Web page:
A recent survey carried out shows that 90% of Irish Catholics would support married priests. Married clergy are acceptable in other religions so why not ours? It may solve some of the loneliness and isolation issues that priests endure. It would, perhaps, give support, a listening ear and bring balance to their work. I have no doubt that priests suffer excruciating loneliness, being alone in sickness, in old age and have problems with obedience and chastity. Why should those responsible for the spiritual care of others have to endure such deprivation themselves? Others in the caring field have support, understanding and concern from their spouses and family. After all priests are in the caring profession also, looking after the spiritual welfare of their flock. There is no valid reason, except a Church Law imposed by the hierarchy of the Church. The men Jesus called to the Last Supper were married men. Even though they were His disciples we do not know if they returned home to their families when they completed their duties. Presumably they did.
For many Catholics the scandals of the fallen few challenged their beliefs and some now attribute their lack of commitment or contribution to that episode. In no other profession would the sins of their counterparts be hung on innocent shoulders. That is what has happened in Ireland and nobody speaks about such an injustice to men who have dedicated their life to an ideal. People tend to forget that when they need spiritual guidance, someone to officiate at deaths, births and marriages that they call on their priest and the comfort of the Church services to add to their ceremony. I have known and worked with many inspirational priests who gave their life to the protection of the poor and those on the fringes. They brought solace and comfort to those who suffered and needed help. The presbytery door was always open and help of every kind was there to support those in want. They kept confidential knowledge entrusted to them secret, even outside the confessional, much of which must have been burdensome and foreign to their way of prayerful and disciplined life.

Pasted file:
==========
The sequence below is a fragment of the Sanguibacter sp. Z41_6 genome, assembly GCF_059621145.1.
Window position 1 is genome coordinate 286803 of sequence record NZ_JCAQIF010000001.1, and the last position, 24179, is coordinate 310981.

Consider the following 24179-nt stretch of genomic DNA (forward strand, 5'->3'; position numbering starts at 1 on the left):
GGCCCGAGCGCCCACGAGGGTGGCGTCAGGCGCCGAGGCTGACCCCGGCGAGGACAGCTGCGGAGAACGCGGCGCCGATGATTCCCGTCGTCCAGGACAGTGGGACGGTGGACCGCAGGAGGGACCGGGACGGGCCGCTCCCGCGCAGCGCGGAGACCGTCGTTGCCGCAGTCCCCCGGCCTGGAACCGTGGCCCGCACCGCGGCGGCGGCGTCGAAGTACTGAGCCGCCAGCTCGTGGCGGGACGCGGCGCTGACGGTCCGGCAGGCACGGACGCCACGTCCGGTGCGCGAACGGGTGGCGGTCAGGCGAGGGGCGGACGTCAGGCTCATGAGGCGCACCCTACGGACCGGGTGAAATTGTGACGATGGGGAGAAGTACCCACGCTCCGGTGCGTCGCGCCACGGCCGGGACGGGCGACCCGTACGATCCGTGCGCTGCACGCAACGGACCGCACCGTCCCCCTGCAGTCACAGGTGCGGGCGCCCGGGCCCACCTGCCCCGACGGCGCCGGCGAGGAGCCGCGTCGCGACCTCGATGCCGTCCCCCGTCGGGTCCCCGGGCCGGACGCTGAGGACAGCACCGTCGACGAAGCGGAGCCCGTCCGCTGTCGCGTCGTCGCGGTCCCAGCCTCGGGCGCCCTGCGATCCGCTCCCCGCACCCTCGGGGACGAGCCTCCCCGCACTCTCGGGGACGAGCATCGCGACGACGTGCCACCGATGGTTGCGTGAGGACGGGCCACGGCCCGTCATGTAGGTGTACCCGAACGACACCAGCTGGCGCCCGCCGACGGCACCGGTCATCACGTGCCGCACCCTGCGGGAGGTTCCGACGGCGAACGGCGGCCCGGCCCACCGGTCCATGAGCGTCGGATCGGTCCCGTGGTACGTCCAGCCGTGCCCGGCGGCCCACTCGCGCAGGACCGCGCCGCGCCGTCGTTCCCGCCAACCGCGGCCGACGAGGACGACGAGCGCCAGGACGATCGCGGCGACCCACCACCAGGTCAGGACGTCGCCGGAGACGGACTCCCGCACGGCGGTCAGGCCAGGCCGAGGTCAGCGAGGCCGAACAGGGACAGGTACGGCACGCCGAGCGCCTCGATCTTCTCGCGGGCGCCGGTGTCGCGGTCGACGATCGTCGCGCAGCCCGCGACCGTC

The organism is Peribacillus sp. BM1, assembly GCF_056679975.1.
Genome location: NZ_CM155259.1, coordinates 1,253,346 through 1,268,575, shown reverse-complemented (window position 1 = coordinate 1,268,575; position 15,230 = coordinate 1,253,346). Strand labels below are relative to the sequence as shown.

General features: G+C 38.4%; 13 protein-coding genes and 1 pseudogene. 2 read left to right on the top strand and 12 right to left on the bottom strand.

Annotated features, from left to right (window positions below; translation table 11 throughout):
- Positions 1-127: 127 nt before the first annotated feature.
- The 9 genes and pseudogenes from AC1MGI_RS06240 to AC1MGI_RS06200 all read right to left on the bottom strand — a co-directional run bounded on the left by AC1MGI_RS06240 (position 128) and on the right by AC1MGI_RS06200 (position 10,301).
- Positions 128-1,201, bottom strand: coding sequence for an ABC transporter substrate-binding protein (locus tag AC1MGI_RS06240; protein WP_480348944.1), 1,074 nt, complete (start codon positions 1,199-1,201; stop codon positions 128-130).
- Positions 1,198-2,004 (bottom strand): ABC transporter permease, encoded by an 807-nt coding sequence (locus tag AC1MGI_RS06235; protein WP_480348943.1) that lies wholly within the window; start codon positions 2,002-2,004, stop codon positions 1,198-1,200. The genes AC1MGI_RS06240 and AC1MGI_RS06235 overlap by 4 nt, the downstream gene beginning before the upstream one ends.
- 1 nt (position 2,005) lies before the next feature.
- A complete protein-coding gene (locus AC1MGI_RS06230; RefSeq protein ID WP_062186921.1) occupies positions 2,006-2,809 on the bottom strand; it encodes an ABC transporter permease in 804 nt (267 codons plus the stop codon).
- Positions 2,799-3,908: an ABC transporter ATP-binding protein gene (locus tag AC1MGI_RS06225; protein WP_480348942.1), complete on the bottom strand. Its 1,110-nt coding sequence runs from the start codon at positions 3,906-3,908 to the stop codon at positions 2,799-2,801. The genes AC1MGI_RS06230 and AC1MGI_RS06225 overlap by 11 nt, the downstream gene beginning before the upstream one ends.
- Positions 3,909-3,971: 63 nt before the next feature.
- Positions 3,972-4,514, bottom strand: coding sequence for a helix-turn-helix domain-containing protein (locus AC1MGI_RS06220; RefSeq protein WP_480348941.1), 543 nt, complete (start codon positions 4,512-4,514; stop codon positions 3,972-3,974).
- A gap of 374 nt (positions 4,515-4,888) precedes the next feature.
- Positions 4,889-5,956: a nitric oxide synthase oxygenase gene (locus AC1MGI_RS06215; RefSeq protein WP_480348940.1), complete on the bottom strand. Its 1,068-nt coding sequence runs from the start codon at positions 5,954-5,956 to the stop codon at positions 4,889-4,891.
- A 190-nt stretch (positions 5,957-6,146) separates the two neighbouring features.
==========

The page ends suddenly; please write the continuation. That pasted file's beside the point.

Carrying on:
We must all ask ourselves the question of how we would manage without a priest in times of life’s struggles. Would we be like the parishioners of Vancouver Island, and only realise when the “well is dry” what we are going to miss? Or are we now at this late stage prepared to encourage vocations, pray every day for the work of the priest, offer our unstinting support in parish duties, speak with unconditional love and respect of those who have sacrificed their lives for the love of other people and for God? And make the life of a priest attractive to those that may harbour vocations. If we don’t, well then the fate of having no priest at our bedside when death is nigh, is imminent.
This is a tragedy that could be averted by encouragement, commitment and understanding in helping young men choose the road of priesthood for their life. The hierarchy of the Church must reassess their thinking on how they are going to ensure that the spiritual needs of Catholics can be met in the future. They have no more time to procrastinate but must act decisively and immediately to ensure that the needs of those under their spiritual care are facilitated and the words of Jesus preached by ordained priests.
We owe a debt of magnanimous proportions to all our priests, those at home and those who have done Ireland proud across the world. It would be remiss of us not to leave to the next generation what we were privileged to have in our own lives. So let us pray for change and vocations and express our gratitude to those who blessed our lives and who gave us solace and spiritual care when we were in need.
As we all know “we won’t miss the water until the well runs dry”.